The sense in some eurozone peripheral countries that Germany controls their destinies has bred deep resentment, complicating the ability of Europe's economic powerhouse to lead the EU through its sovereign debt crisis. Greeks have railed against German "economic occupation" as activists burn German flags in front of the Athens parliament and newspapers publish images of Chancellor Angela Merkel dressed as a Nazi. Fury directed at Germany (Guardian) has been mounting in response to German-mandated austerity measures agreed to by the Greek government on February 21 in exchange for a second $172 billion EU-IMF bailout package. Ireland, another eurozone state that received an EU bailout, has also voiced frustration over Germany's leaking of a European Commission report on Ireland's finances (Bloomberg) to lawmakers.
What's at Stake
Germany has been reluctant to assume the spotlight (LAT) on the European stage, yet the growing perception that it is an austerity-obsessed, economic hegemon has arguably weakened European solidarity and the continent's ability to collectively combat the debt crisis. "It is problematic that the German debate [over austerity] has decoupled from the rest of Europe. In this way, old grievances might erupt again," Sebastian Dullien of the European Council on Foreign Relations told CFR.org.
Germany's leadership is vital to salvaging the single currency and overcoming a sovereign debt crisis that has rattled markets and threatened to bring down the global economy. The German-engineered EU fiscal compact, signed in Brussels on Friday, could go a long way toward preventing future debt crises while fueling further European integration.
In addition to Greek popular outrage, EU officials are also questioning Germany's approach to the euro crisis. Italian Prime Minister Mario Monti has increasingly called on Merkel to temper her austerity rhetoric by making growth a component of Europe's recovery (Bloomberg). Meanwhile, the European Commission, as well as the IMF and the United States, have urged Merkel to drop her resistance to expanding the EU's bailout fund (CSM) to create a bigger financial firewall to reassure markets.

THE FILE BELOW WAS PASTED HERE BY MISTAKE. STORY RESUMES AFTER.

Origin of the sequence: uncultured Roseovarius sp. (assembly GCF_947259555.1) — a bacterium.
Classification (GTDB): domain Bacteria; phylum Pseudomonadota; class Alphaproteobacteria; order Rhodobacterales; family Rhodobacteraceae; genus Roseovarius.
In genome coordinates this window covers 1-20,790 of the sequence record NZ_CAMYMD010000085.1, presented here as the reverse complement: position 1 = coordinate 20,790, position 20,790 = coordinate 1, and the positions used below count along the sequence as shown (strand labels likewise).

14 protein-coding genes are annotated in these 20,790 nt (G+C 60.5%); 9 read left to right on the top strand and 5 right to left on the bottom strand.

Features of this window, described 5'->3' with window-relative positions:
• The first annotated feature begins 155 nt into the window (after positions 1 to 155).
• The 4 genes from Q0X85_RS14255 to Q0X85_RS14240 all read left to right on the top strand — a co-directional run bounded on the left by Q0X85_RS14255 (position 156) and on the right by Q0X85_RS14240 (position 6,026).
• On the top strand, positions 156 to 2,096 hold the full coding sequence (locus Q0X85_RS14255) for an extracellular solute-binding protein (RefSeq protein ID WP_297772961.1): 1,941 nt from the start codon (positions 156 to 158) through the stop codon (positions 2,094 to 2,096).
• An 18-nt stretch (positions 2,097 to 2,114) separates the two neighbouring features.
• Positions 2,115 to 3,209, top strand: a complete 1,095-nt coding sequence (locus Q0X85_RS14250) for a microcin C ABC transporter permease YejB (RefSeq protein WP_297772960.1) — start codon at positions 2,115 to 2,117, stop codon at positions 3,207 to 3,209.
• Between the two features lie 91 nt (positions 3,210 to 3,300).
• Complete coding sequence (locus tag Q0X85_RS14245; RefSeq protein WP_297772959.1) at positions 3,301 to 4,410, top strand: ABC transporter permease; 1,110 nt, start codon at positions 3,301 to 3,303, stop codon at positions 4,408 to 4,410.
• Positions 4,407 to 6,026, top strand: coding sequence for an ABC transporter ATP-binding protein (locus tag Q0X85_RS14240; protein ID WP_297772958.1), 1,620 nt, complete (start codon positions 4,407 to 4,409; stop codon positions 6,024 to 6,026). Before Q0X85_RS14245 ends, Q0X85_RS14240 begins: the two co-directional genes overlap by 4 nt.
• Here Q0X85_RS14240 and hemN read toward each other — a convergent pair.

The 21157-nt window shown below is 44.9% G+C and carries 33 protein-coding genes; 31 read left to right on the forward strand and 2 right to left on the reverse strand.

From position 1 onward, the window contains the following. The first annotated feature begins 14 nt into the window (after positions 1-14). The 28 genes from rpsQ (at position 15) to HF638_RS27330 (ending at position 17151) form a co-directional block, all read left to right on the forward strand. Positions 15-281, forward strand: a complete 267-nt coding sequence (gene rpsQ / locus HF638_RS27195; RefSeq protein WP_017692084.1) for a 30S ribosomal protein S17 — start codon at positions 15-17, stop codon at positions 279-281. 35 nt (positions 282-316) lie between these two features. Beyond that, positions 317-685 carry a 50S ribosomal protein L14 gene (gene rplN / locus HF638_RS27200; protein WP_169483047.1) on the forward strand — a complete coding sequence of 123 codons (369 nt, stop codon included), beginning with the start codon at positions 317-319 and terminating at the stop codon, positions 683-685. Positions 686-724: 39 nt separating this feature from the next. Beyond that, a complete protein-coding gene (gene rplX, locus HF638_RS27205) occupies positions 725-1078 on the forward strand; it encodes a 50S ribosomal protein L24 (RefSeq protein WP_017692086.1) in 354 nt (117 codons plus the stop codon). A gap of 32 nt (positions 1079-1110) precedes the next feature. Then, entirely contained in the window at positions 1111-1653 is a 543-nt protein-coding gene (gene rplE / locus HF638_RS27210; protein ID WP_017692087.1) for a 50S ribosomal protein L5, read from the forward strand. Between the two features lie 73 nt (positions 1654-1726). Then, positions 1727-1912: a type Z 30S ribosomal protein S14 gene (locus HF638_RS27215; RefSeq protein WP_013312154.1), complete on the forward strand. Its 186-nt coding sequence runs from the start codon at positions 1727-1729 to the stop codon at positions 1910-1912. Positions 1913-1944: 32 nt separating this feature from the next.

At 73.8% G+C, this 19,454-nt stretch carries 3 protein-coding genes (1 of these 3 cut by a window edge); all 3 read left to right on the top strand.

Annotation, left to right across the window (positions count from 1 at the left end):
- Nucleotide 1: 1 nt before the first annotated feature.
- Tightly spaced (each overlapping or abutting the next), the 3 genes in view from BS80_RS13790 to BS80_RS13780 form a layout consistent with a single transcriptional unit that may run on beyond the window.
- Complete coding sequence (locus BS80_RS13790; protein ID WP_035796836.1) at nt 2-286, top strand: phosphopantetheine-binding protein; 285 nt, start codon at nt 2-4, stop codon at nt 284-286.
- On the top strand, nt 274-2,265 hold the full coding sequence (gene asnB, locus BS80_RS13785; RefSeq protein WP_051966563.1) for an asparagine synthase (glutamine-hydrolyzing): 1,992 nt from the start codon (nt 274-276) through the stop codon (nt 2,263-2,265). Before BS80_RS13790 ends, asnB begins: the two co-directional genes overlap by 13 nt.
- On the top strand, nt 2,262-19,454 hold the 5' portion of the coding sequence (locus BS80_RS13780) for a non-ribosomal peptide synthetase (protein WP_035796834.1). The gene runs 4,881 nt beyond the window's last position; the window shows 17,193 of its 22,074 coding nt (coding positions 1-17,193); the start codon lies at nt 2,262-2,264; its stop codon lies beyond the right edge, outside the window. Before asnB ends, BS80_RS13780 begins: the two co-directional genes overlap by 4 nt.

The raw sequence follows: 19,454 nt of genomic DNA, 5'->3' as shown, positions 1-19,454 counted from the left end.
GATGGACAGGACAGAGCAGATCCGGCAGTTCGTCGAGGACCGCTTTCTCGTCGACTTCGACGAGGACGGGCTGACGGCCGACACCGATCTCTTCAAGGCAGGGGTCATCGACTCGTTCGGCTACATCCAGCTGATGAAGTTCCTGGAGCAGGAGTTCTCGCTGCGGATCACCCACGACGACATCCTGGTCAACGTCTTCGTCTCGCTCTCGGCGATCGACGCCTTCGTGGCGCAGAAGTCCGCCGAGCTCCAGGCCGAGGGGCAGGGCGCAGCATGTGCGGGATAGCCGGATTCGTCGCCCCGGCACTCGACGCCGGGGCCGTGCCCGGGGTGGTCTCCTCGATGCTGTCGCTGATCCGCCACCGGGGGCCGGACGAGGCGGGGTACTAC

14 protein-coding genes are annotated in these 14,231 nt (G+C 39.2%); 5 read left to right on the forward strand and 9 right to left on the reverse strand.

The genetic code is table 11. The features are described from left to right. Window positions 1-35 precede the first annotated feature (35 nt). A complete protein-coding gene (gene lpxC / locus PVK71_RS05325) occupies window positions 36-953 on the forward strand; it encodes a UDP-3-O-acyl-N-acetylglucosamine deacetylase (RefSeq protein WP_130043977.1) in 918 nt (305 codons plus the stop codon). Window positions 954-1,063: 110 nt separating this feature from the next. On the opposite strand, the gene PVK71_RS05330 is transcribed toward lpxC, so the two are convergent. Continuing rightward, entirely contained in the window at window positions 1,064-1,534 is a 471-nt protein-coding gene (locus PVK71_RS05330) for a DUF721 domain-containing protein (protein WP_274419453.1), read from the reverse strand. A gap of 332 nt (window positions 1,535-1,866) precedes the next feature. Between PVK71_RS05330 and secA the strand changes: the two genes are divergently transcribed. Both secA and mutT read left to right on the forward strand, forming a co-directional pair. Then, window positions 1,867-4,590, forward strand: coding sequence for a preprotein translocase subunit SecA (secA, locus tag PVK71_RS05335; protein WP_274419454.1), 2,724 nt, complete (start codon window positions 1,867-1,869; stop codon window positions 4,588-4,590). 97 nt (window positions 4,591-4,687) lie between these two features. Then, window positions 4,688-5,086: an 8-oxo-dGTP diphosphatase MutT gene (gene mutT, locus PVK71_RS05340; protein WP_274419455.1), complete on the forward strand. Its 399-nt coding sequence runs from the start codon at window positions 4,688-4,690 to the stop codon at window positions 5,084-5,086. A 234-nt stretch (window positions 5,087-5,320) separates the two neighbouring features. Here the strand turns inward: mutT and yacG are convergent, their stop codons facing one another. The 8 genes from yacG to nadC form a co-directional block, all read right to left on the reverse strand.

However, many Germans argue that their EU compatriots do not appreciate the financial sacrifices they have already made to help their indebted neighbors. "Germany bears a major burden in having to overcome a crisis that others got themselves into," notes an editorial in Germany's Frankfurter Allgemeine Zeitung. "The fact that it insists on budget discipline doesn't undermine democracy in the debtor countries: It is the logic of life in the currency union."
Germany's austerity strategy, which includes strict government spending cuts and tax increases, is part of a larger effort to "foster competitive-enhancing structural reforms," Jean Pisani-Ferry, the director of Brussels-based Bruegel, told CFR.org. While he thinks that the plan has worked in alleviating the euro crisis, Pisani-Ferry cautions, "Berlin may have overestimated the complementarities between budgetary consolidation and reform."
The ECFR's Dullien is more skeptical of the German focus on austerity: "As we have seen in the post-World War II order--and especially in the case of the USA--an economic hegemon needs to accept current account deficits and needs to be willing to run stabilization policies."
This CFR Backgrounder explains the history of post-war European integration and the causes of the continent's recent sovereign debt crisis.
The European crisis is a mere foretaste of the central political debate of the first half of the twenty-first century: how to resolve the tension between global markets and national politics, argues Kemal Dervis for Project Syndicate.